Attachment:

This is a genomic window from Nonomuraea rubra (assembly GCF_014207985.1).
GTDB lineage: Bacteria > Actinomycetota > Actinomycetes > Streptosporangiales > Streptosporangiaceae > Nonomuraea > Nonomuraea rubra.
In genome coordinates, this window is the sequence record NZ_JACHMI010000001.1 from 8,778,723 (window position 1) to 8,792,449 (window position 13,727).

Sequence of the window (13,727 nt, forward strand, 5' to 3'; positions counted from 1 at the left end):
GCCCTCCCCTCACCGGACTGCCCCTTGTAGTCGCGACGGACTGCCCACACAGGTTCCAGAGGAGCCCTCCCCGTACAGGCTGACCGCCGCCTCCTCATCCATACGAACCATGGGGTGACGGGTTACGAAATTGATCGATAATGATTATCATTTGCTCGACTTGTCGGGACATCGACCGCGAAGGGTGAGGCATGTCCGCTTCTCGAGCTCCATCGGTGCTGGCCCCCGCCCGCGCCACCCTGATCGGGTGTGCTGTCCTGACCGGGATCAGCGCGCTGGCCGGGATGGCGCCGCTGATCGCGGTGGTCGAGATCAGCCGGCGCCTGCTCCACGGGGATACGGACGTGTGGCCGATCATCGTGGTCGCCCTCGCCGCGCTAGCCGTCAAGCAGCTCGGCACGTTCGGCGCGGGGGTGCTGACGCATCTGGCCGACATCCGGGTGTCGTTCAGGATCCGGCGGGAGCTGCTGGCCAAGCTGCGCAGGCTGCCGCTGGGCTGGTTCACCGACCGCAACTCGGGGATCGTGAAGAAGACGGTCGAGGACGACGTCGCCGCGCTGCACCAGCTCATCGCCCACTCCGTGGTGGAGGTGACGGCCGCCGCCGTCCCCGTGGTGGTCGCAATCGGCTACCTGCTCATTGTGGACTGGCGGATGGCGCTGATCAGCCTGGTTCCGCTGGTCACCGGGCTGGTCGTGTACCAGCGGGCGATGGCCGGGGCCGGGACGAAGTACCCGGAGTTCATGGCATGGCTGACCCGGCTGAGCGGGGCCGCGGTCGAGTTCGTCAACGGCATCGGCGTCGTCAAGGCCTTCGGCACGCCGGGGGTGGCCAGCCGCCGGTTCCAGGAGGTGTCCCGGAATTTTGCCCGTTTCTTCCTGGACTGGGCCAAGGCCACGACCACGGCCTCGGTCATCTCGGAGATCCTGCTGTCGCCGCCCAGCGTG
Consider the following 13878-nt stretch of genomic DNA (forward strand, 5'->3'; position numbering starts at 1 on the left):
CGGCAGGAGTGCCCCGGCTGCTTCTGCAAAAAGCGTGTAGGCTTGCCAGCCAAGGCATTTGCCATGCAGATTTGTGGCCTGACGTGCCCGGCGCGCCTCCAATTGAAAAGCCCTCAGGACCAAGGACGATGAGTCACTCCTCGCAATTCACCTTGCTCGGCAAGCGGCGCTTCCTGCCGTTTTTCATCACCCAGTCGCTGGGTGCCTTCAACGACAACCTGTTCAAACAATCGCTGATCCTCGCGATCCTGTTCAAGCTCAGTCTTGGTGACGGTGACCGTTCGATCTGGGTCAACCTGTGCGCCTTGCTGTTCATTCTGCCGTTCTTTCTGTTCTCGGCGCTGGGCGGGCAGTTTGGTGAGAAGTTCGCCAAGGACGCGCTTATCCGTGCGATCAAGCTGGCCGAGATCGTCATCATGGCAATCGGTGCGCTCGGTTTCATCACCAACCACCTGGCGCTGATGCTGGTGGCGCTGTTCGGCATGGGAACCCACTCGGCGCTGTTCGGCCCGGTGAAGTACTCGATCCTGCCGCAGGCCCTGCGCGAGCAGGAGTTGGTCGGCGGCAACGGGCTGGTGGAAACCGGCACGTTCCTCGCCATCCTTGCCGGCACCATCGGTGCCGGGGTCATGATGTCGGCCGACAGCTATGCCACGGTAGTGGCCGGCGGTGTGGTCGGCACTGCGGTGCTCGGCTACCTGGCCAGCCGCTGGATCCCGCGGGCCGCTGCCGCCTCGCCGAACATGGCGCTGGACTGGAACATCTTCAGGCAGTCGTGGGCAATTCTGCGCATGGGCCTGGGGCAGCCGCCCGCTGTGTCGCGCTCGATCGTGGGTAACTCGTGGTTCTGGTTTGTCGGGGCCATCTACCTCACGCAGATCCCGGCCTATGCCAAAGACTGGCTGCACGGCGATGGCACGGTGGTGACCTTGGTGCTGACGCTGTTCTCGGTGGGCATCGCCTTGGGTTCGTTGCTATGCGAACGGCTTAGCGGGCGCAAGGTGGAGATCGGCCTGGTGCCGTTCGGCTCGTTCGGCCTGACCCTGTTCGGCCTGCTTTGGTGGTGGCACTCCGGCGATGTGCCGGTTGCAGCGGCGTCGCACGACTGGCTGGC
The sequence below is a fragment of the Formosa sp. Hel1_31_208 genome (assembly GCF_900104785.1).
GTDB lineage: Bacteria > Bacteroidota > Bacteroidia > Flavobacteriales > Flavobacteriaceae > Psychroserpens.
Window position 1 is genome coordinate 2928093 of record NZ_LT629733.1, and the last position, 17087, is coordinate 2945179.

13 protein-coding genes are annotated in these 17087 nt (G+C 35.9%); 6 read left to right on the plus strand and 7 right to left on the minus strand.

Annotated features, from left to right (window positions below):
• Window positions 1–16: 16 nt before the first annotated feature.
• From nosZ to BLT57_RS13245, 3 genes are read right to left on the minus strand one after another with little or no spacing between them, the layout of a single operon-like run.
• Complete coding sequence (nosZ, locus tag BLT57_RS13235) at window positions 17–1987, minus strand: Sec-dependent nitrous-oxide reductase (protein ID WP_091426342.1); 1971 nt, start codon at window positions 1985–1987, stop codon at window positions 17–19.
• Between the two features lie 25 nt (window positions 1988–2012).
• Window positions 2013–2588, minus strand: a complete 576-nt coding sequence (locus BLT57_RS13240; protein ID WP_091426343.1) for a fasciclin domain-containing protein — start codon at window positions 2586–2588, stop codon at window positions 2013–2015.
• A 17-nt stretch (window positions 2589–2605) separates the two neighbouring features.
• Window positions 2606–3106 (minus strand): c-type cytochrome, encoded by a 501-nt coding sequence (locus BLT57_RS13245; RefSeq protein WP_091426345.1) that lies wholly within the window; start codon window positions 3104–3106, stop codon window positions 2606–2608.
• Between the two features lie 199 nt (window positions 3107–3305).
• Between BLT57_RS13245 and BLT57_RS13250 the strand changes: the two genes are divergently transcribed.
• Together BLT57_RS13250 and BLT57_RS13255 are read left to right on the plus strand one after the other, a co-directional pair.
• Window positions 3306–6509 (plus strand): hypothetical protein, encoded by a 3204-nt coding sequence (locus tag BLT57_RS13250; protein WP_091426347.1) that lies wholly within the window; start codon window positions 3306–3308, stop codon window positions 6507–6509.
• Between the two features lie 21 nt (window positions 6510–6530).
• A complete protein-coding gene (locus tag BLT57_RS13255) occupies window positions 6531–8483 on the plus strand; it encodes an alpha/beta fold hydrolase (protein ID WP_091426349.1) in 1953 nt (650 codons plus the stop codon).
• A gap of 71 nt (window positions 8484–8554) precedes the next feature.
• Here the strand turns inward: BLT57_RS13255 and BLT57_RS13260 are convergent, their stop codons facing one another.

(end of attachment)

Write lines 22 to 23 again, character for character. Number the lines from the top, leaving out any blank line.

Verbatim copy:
• Together BLT57_RS13250 and BLT57_RS13255 are read left to right on the plus strand one after the other, a co-directional pair.
• Window positions 3306–6509 (plus strand): hypothetical protein, encoded by a 3204-nt coding sequence (locus tag BLT57_RS13250; protein WP_091426347.1) that lies wholly within the window; start codon window positions 3306–3308, stop codon window positions 6507–6509.